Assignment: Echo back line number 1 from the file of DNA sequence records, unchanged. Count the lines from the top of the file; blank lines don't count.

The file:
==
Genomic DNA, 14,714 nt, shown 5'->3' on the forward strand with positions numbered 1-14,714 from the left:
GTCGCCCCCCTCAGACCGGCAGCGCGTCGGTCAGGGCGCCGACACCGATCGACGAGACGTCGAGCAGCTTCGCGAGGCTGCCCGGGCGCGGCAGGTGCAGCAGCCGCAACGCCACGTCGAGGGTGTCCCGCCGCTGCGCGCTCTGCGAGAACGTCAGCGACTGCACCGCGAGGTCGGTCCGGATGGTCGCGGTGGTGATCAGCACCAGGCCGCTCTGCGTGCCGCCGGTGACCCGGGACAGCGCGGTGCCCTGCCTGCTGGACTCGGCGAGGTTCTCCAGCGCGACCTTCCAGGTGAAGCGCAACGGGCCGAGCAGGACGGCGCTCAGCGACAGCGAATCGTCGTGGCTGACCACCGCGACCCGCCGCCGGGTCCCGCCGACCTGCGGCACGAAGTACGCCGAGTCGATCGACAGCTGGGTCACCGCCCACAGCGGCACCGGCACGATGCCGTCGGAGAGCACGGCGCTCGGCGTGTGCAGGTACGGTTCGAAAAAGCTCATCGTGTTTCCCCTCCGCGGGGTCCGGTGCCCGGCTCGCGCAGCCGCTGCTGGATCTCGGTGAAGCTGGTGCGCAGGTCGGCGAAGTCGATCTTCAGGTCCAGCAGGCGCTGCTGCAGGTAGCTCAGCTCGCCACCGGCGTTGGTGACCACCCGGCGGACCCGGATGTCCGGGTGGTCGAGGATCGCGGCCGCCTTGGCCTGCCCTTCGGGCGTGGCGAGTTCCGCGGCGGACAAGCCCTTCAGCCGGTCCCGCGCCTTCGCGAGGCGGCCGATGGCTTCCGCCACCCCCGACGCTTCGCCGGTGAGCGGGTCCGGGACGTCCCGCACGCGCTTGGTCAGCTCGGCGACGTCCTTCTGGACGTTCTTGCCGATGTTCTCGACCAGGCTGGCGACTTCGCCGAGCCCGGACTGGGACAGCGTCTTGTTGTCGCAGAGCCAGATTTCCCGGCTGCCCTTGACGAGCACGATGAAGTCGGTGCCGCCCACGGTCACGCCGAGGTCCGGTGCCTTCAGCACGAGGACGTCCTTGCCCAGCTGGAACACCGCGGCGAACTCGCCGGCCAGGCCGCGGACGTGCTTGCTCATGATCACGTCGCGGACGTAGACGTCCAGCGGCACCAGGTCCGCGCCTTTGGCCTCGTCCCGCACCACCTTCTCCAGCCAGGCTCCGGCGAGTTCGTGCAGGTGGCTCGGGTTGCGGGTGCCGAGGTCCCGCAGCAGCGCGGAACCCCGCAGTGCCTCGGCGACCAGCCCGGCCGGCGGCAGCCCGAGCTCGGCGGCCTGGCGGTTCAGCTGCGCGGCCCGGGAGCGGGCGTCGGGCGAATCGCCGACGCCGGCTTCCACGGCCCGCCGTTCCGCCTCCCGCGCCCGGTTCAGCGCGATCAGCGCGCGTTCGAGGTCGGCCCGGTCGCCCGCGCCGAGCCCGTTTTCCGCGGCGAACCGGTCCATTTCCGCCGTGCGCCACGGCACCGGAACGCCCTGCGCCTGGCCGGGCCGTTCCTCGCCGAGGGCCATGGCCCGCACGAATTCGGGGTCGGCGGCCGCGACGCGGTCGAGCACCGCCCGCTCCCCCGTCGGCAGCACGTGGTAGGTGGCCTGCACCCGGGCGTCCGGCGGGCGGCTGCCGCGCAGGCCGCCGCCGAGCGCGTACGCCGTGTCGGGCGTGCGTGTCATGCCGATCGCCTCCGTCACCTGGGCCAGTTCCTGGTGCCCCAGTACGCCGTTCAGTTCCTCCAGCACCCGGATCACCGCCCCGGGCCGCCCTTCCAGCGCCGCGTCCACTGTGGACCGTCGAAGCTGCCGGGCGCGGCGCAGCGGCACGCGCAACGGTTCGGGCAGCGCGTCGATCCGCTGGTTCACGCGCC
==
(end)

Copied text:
Genomic DNA, 14,714 nt, shown 5'->3' on the forward strand with positions numbered 1-14,714 from the left: